If you forget about clones and focus on learning to create and restore images, you will soon see the difference and pick up what is more convenient to you. Just don't try to compare then all the time, it will be distracting, IMO.

    Take care.
    Rui
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  6. #5
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    Hello, Rui. I am taking care, thanks.
    I am not ignoring your reply, I am still experimenting with Images and have still not made up my mind or at least modify my procedures. I do images, incremental, most every day but I cover my bases with a clone too, a bird in hand is better than two in the bush !
    It seems to me that doing images is a bit more convoluted than doing a clone, you seem to be 1/2 way to clones as you do full images and no incrementals or am I wrong ?
    I can see where doing increments would be quicker than a clone, but, hey! my weekends have 7 days.
    Thanks for your patience here. Fun this is. Jean.

  7. #6
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    Hi Jean,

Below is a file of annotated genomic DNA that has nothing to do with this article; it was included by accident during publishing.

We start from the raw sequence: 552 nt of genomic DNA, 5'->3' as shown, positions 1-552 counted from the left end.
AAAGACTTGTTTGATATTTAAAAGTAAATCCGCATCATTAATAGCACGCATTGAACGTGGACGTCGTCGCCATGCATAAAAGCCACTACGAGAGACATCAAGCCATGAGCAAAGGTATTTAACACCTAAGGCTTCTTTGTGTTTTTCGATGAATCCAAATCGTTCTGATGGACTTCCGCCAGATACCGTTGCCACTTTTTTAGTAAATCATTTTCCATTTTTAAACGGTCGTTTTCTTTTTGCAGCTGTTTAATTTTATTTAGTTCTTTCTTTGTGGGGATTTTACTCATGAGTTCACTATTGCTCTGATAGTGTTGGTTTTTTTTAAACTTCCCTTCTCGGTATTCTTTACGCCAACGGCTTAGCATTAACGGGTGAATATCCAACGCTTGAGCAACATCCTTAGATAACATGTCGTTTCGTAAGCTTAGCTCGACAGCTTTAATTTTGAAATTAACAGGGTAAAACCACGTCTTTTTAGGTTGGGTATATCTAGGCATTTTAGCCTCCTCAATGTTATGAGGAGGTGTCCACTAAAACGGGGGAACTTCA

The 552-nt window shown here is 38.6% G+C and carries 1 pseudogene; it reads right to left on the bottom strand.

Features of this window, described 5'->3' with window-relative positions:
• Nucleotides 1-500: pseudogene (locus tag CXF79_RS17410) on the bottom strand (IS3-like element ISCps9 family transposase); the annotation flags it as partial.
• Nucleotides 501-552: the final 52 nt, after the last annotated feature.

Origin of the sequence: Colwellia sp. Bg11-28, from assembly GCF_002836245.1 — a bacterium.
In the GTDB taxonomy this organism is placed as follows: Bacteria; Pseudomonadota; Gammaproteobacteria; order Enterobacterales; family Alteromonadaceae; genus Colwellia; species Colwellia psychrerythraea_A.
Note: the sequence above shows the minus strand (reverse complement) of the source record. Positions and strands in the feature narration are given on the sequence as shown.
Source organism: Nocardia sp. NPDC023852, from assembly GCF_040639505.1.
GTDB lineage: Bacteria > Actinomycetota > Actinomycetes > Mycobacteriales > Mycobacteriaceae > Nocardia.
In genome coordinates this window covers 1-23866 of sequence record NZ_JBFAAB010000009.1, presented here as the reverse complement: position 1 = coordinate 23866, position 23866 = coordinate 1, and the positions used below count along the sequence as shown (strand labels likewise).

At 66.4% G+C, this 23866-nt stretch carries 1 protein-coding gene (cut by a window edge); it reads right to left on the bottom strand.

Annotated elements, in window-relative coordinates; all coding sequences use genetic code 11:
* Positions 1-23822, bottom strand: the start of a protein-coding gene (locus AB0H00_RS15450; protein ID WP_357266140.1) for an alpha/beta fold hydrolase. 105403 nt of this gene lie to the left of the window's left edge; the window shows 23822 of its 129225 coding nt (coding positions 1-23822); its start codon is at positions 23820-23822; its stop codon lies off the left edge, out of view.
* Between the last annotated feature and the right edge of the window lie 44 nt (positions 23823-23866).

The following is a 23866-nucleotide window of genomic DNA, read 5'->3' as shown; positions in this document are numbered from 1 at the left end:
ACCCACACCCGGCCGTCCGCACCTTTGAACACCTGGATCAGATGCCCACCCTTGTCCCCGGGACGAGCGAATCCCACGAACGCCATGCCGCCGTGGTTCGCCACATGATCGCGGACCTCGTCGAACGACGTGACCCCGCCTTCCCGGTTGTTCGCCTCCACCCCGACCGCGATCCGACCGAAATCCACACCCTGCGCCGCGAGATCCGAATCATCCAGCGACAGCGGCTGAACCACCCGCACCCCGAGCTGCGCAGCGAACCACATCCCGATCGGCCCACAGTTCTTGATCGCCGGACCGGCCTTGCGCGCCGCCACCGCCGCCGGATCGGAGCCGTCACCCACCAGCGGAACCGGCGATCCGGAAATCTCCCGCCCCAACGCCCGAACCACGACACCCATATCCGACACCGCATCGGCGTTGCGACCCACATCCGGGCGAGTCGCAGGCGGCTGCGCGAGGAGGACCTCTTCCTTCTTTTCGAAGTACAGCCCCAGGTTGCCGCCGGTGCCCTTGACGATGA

The fundamental difference about cloning is the need to use a full partition and the wasted space that goes with that, too. You can see an image as a "compressed" clone, where only the used disk space takes any relevant space in the final image. Of course, you can't have incremental or differential clones, either. So, in fact, an image is a compressed clone stored in a file (or multiple files, if incremental or differential images are used).

    I don't see how doing an image is convoluted, not any more than a clone, anyway. You start TI, choose backup, pick the partitions to image, choose a destination folder and file name, a method and you're done. It seems to me only the last two steps differ from cloning, though you must choose a destination partition, for sure.
    Rui
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  8. #7
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    Rui, hello.
    Well, I have made up my mind, clone it will be. Your argument is very valid, not the problem here as I have many small 2.5" USB drives and I can devote any one to one specific machine, it does take up the whole medium, as you mentioned. My major argument about staying with a clone process is that I can access any single file/folder on the clone when I need to redo a single file or move that one file to another machine, I could not see how I could do this with an image but do light my candle. There has been a lot of pro & cons here on this subject, Ted being the most vocal one, he did not sway me, I was set in my ways. Your discussion was very friendly but you can not teach an old dog new tricks. The ability to C&P any file from any clone to any machine is my main argument.
    This was enjoyable, thanks. Take care. Jean.

  9. #8